SRINAGAR Mohammad Shafi had planned a big celebration for his daughter’s wedding this week.
The invitation cards have been sent, but Shafi says he is now not sure about the celebration.
A resident of Ganderbal district in central Kashmir, Shafi says he is apprehensive about the fate of Article 35A of the Constitution, which is facing a legal challenge in the Supreme Court, and the shutdowns and protests sponsored by separatists in support of the provision.
So his family has decided to cancel invites for the post-wedding feast because of the circumstances.
“We had to cancel the invites as we do not know what is going to happen. The strike last time (on August 5 and 6) was unprecedented, so we did not want to take a chance. Only very close relatives and friends would attend the ceremony which will now be performed in a simple manner,” he says.
Many others in the Kashmir Valley share his anxiety.
For the past a few days, newspapers in the Valley are filled with classified announcements cancelling wedding invitations, suggesting residents have decided to go for a subdued celebration during the post-Eid wedding season.
“It is to intimate to all my nears and dears who have received the invitation cards pertaining to the marriage ceremony of my son slated for August 29, 30, that due to prevailing circumstances, the invitation stands cancelled,” reads one of the advertisements from a resident of HMT area in Srinagar.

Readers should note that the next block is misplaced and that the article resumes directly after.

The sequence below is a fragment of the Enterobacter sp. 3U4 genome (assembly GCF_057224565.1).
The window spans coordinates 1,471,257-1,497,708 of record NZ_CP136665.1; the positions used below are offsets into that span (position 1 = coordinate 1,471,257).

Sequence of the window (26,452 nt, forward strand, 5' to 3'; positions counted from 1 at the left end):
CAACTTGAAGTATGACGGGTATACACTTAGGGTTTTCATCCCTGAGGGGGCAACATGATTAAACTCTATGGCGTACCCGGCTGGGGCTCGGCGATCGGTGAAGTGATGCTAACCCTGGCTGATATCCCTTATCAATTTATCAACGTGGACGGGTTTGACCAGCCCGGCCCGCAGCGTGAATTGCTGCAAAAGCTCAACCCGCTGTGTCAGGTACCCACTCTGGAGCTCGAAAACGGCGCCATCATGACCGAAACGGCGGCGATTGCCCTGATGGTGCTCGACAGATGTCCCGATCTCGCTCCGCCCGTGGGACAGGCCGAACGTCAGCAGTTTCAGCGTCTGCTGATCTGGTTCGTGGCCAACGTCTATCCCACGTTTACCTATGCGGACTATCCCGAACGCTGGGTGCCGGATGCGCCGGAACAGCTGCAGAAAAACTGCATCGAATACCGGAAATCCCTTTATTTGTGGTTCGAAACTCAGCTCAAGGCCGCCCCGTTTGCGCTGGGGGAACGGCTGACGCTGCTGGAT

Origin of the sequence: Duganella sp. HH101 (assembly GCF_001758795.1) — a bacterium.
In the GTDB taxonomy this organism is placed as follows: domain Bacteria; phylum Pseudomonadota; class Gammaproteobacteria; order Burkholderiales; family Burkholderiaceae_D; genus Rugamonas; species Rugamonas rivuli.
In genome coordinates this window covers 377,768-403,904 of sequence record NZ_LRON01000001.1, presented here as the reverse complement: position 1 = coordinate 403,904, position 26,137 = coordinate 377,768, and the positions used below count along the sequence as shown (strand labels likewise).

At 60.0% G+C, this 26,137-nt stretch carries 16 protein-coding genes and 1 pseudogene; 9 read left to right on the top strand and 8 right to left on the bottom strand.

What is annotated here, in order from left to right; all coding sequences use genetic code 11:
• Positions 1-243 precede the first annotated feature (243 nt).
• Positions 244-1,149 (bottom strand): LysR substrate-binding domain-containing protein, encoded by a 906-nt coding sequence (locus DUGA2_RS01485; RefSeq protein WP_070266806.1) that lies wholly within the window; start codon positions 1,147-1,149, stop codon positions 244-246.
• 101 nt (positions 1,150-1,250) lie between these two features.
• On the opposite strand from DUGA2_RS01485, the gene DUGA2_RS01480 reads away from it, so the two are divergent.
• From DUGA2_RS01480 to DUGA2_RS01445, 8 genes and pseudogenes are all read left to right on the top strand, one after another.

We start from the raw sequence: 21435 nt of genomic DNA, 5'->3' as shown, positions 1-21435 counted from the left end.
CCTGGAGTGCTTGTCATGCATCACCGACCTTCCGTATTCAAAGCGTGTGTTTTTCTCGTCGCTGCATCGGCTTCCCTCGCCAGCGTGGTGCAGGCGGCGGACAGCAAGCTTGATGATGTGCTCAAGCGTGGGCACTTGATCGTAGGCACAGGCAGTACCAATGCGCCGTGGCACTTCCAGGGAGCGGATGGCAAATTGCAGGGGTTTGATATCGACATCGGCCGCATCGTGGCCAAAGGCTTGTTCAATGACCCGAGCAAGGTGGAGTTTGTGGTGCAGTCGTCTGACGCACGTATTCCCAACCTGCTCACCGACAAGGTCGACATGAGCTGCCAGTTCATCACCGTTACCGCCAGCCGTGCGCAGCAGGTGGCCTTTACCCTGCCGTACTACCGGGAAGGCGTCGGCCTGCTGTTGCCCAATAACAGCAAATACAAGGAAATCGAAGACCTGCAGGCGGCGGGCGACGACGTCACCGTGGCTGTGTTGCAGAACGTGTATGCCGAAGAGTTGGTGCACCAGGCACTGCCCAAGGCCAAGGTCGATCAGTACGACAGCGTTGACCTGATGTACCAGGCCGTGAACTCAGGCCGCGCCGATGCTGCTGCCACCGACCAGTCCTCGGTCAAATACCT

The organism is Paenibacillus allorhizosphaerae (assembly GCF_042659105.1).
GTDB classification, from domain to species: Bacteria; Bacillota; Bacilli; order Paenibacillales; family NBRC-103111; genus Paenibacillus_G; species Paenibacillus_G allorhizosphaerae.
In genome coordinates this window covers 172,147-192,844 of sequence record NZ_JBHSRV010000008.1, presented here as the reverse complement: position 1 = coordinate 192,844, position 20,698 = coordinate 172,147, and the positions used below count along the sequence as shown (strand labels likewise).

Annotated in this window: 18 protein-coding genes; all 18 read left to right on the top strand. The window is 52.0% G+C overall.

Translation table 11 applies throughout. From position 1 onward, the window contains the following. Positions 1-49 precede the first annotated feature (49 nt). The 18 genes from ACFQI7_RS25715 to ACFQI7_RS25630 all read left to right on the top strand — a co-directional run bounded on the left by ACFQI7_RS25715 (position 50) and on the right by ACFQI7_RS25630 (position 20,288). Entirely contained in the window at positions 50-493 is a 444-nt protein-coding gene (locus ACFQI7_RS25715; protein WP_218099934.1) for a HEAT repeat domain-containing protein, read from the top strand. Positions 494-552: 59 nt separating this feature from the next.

“However, nikah ceremony will be observed with utmost simplicity. We regret the inconvenience,” it adds.
However, the Valley has witnessed similar cancellations in the past.
Hundreds of celebratory functions were cancelled in 2010, after violence erupted in Kashmir; in 2014, when devastating floods hit the state, and again in 2016, following the killing of Hizbul Mujahideen militant Burhan Wani.
Article 35A was incorporated in the Constitution by a 1954 Presidential Order.
The article accords special rights and privileges to the citizens of Jammu and Kashmir and bars people from outside the state from acquiring immovable properties in the state.
It also denies property rights to a woman who marries a person from outside the state. The provision, which leads to such women from the state forfeiting their right over property, also applies to their heirs.
The Supreme Court is hearing a batch of pleas seeking quashing of the article.
Political parties, including the National Conference and the CPI(M), have moved the court in support of the article.
The Valley has remained tense and separatist groups have called for a two-day strike on Thursday and Friday in support of the constitutional provision.
They have threatened to launch a mass agitation if the Supreme Court, which is expected to hear the case on Friday, gives a verdict against the provision.
Yesterday, 12 people were injured in clashes between protesters and security forces during a spontaneous shutdown.
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